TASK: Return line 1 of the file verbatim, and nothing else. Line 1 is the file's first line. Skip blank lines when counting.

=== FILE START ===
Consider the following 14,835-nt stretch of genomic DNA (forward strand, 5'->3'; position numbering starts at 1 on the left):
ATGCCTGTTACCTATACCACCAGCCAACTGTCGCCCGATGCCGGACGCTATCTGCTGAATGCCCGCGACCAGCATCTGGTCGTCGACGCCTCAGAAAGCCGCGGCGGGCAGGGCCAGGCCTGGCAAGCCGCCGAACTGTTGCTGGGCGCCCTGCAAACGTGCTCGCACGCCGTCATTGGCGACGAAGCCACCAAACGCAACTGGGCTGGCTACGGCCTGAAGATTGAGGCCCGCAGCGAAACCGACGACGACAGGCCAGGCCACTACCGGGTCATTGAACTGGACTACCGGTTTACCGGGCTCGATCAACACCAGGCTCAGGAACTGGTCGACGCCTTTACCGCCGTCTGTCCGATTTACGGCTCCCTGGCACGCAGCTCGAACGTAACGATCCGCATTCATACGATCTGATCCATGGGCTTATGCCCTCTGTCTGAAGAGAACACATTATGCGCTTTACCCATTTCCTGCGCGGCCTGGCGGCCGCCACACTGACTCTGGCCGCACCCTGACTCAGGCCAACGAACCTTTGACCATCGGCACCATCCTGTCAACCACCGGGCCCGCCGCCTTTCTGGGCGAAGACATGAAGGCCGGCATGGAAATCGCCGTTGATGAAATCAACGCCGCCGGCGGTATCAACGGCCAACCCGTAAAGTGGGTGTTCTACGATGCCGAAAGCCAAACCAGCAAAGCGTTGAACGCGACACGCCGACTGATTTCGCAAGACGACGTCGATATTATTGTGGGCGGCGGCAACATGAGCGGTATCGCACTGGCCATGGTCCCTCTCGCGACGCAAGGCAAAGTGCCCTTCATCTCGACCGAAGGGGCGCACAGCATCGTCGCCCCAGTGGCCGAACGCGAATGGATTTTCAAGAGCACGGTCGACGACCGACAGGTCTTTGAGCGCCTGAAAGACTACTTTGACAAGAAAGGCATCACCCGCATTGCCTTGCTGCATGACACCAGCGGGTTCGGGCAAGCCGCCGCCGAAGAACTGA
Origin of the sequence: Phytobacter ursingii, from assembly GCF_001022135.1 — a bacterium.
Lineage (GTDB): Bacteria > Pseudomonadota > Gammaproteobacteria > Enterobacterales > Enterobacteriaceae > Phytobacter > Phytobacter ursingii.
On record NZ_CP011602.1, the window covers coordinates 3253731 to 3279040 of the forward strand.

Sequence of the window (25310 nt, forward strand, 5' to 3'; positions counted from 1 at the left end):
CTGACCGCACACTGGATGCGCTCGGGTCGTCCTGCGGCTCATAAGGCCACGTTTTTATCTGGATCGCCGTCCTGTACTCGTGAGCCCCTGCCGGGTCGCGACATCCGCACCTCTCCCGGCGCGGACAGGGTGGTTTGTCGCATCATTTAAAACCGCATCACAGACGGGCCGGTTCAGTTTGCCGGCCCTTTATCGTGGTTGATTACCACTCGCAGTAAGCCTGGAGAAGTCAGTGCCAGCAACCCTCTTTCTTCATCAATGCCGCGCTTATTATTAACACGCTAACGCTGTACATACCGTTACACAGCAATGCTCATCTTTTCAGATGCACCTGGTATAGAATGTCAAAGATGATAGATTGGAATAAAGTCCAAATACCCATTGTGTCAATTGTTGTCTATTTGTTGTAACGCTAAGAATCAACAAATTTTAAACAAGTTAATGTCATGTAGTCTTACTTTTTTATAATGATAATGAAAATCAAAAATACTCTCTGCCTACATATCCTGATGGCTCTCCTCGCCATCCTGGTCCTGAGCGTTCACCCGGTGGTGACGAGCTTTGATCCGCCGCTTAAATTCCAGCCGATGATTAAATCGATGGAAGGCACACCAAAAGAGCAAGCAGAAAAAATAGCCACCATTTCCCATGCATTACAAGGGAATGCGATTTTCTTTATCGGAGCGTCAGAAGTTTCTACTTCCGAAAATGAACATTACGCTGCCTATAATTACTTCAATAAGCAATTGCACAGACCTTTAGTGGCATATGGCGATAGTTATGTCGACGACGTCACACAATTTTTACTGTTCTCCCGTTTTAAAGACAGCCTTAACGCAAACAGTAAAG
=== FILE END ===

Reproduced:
Consider the following 14,835-nt stretch of genomic DNA (forward strand, 5'->3'; position numbering starts at 1 on the left):